• Show as much as you tell. Find the right balance of text, photos, and video.
  • Tell your audience who you are. You’re more than a manager or an employee at a company. Let people have a peek behind the title on your business card.

LinkedIn Supporting Best Practices

These are common bits of advice that many people share these days. LinkedIn has been following that model, adding new ways for you to present yourself to your audience.

Think about how long you look at a LinkedIn Profile. If you’re planning to interview somewhere for a job, or if you’re being interviewed for a new position, you probably take it all in.

In many cases, though, you’ll probably spend less than a minute. Maybe 30 seconds. And what do you look at? First, the photo. Does yours convey the impression you’re going for? Professional headshots rule on LinkedIn, but don’t be afraid to be a little creative with this if it “matches” your personality, your corporate culture, and your position.

Second, you look at the Summary. Is yours right at the top, directly below your Contact info? It should be. If not, make sure you’re in Edit Profile mode, grab the up/down arrow in the upper right of the Summary with your cursor and drag your content block into place.

Your text here should be some of the best you’ve ever written. Try to keep it to one concise-but-informative paragraph. Readers should get a sense of why you do what you do and what you excel at. Name a couple of past positions/companies if you want, but leave most of that for the Experience section. Who are you?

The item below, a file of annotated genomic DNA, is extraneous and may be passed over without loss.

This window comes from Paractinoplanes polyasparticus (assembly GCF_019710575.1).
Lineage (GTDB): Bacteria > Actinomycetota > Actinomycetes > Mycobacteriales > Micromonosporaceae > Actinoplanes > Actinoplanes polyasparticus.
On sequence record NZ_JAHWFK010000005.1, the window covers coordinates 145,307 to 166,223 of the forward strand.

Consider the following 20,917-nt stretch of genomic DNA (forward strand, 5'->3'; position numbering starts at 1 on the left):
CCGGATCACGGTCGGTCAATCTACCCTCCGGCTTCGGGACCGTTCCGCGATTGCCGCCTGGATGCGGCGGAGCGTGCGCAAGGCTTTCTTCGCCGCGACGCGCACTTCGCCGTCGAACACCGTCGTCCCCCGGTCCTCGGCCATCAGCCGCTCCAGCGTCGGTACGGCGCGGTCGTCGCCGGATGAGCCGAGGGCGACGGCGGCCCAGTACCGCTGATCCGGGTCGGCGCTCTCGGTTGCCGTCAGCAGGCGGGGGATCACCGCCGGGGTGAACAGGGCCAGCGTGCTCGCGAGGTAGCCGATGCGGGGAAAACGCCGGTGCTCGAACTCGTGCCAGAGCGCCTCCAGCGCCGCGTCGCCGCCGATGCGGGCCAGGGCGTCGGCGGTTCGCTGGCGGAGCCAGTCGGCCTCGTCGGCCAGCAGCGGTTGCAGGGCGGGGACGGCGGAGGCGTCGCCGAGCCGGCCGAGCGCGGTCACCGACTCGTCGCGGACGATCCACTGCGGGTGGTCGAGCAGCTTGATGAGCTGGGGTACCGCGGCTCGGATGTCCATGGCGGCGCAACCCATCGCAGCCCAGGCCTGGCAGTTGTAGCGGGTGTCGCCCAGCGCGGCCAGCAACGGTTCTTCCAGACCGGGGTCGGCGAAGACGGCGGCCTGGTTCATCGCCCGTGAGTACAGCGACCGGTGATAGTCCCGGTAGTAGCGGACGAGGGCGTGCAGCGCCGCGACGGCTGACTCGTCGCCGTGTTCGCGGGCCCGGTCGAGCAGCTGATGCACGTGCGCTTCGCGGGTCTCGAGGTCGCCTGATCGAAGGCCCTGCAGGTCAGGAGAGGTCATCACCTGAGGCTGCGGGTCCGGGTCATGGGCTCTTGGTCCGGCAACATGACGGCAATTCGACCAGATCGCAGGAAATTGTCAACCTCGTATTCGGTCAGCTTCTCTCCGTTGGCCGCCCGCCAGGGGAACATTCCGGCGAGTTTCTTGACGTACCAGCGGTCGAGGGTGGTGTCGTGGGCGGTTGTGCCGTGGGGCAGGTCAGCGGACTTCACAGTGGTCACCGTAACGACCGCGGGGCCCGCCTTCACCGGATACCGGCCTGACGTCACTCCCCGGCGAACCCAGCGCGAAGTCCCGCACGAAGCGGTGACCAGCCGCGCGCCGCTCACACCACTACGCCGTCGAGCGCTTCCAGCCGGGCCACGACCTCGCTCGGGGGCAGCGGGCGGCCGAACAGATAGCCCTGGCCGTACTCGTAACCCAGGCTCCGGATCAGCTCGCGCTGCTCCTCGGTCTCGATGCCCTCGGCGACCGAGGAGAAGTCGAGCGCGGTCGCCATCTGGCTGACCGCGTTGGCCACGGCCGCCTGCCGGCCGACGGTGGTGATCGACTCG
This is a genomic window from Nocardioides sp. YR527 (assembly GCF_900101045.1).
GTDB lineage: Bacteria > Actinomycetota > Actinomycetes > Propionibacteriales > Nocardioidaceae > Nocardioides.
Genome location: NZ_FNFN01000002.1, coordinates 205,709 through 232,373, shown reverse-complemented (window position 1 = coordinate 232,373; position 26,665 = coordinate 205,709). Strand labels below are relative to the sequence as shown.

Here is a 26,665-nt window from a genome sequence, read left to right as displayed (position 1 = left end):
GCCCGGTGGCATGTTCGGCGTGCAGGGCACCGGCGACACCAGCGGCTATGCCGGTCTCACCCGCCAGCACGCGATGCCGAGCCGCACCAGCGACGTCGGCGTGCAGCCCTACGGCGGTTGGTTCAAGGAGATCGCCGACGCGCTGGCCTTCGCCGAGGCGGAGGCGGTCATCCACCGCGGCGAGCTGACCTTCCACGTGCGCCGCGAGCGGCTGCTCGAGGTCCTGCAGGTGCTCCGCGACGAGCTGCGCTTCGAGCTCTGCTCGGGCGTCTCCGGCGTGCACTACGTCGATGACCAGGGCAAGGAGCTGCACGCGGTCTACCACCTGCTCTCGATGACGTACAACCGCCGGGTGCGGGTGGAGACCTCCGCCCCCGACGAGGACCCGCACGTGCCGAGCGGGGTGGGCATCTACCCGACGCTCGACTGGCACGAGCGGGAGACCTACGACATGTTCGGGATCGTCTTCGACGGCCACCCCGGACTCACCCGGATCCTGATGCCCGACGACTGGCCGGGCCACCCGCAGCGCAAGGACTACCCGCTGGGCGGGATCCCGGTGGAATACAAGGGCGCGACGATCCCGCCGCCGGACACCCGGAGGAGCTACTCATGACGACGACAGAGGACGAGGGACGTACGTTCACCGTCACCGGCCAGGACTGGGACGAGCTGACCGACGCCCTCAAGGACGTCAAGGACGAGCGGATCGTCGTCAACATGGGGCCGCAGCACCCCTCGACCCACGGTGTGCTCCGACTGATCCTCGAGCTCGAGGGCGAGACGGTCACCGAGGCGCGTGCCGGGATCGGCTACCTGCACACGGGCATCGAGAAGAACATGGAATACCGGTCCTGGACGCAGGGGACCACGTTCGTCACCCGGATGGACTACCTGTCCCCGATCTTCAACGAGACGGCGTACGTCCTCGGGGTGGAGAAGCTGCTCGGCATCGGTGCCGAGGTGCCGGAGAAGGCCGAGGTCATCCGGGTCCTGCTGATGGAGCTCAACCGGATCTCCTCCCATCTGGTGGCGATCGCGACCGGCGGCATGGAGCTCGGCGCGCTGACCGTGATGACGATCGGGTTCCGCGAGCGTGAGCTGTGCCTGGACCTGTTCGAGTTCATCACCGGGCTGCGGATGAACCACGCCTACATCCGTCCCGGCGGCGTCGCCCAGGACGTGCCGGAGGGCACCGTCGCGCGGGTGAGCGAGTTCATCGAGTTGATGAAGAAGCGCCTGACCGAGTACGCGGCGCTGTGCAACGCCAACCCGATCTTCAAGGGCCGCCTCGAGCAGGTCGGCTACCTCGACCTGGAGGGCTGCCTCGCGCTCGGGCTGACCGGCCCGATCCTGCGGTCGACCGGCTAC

If you haven’t edited your Profile for some time, you may be surprised to see the buttons under your Summary (and under all of your job descriptions): Document, Photo, Link, Video, and Presentation. Add these items if they make sense, and be sure you follow the link to read Supported Providers, so viewers will be able to access them.

There’s 30 seconds. Your visitors may look at your current position and maybe one or two more, so make these pop.

New Features Coming

You may or may not have the new LinkedIn design changes on your Profile; the company is rolling these out in waves. They include:

  • The Keep in Touch box. Located in the upper right, this will consolidate your connections’ updates.
  • A new box next to your Profile picture that will link actions and information like Edit Profile, Who’s Viewed Your Profile, etc.
  • Easier access to People You May Know

Keep an eye on LinkedIn if you don’t already – they tend to slip new features in without a lot of fanfare. And keep polishing your Profile using the tools provided. People look you up on LinkedIn for all kinds of reasons. Take advantage of this unique opportunity to toot your own horn.

Blow Out the Cobwebs. Swab the Decks. Clean House. Pick Your Metaphor.

February 5, 2015

Spring is a ways off for most of us, but it’s not too early to prepare for a spring cleaning of your online content.